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Due Process – Defendant’s Right to Testify – Waiver

State v. David Arredondo, 2004 WI App 7, PFR filed 1/22/04
For Arredondo: James A. Rebholz

Issue:Whether the defendant’s explicit waiver of his right to testify was conditional (on the outcome of two defense witnesses) such that another colloquy should have been conducted; or, if the waiver is deemed binding, whether the trial court nonetheless erroneously exercised discretion in refusing the defendant’s request, after the close of evidence, to rescind the waiver and allow the defendant to testify.

Holding: The trial court’s contemporaneous colloquy with Arredondo “unequivocally demonstrates that Arredondo was aware of his right to testify, and discussed that right with his lawyer. See State v. Weed, 2003 WI 85, ¶43, 263 Wis. 2d 434, 464, 666 N.W.2d 485, 499 (colloquy should consist of inquiry to ensure that defendant was aware of his right to testify and discussed the right with counsel).” ¶13. And, after the last defense witness testified Arredondo told counsel that he did not want to testify (and the trial court concluded that Arredondo had made an “irrevocable decision not to testify in this case”). Though Arredondo later disputed counsel’s assertion, the trial court made a credibility determination in favor of counsel’s version, given which a second on-the-record colloquy wasn’t required. ¶¶14-17. Nor, considering that the State had dismissed its rebuttal witnesses after Arredondo’s waiver, was the court’s refusal to reopen the case to allow Arredondo to testify erroneous:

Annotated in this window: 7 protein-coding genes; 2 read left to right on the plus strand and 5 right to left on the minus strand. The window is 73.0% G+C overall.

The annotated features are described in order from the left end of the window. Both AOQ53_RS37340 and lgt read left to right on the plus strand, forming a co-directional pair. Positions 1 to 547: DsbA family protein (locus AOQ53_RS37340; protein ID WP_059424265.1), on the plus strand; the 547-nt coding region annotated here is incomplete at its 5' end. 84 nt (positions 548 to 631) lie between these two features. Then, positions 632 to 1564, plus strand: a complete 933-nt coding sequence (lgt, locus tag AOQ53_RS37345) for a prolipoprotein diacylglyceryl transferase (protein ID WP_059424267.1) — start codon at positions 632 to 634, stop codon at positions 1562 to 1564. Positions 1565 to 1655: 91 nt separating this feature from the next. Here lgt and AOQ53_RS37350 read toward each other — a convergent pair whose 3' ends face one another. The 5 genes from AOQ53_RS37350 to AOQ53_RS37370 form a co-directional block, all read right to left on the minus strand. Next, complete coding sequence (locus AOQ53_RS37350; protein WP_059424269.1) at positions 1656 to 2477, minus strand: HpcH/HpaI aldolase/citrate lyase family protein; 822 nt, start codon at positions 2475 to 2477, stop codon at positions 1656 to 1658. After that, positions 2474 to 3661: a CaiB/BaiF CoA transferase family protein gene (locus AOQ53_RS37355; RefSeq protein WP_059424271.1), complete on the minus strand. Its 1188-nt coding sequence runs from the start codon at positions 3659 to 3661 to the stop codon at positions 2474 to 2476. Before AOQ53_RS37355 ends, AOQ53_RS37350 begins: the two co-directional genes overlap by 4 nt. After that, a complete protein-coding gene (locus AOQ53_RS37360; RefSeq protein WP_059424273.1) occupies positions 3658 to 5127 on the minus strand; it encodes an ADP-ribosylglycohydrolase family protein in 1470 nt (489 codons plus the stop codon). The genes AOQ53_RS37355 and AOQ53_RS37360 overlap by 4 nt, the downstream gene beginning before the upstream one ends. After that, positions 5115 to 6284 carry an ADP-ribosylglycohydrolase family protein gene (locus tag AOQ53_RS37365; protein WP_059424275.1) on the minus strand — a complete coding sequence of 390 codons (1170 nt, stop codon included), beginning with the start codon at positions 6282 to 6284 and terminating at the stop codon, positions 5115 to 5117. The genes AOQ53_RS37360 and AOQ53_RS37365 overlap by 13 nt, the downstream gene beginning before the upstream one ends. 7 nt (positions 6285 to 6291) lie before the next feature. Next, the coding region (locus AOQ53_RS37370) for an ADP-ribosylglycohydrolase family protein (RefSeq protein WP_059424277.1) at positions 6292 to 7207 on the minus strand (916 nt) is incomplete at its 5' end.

¶19. “The right to testify must be exercised at the evidence-taking stage of trial.” United States v. Jones, 880 F.2d 55, 59 (8th Cir. 1989). “Once the evidence has been closed, whether to reopen for submission of additional testimony is a matter left to the trial court’s discretion.” Ibid. A trial court must consider “whether the likely value of the defendant’s testimony outweighs the potential for disruption or prejudice in the proceedings, and if so whether the defendant has a reasonable excuse for failing to present the testimony during his case-in-chief.” United States v. Peterson, 233 F.3d 101, 106 (1st Cir. 2000).¶20. In this case, the trial court considered the potential for prejudice. Arredondo made his request after the trial court told the jury that the evidence-taking stage of the trial was complete, and after the State dismissed its rebuttal witnesses. The trial court determined that “substantial prejudice … would exist to the state and the system and the sequestered jury in order to reopen the case at this time.” As noted, the trial court also found that Arredondo voluntarily gave up his right to testify. Moreover, the trial court found that Arredondo was engaging in “theatrics and … playing for the cameras, perhaps, and that this is a gross attempt to manipulate the system.”2

¶21. “[T]he need for order and fairness in criminal trials is sufficient to justify firm, though not always inflexible, rules limiting the right to testify.” Jones, 880 F.2d at 59. Under the circumstances, we see no infringement of Arredondo’s constitutional right to testify. Further, it is clear from the context of the trial court’s statements that the trial court did not mean that Arredondo’s decision to waive his right to testify was irrevocable as a matter of law. Rather, it determined that it should not re-open based on what it believed was Arredondo’s “attempt to manipulate the system.” The trial court did not erroneously exercise its discretion in not re-opening the evidence.

The court stresses “that Arredondo did not adequately explain what he would have said if allowed to testify,” an omission that supported the trial court’s finding that he was merely being manipulative, ¶20, n 2.

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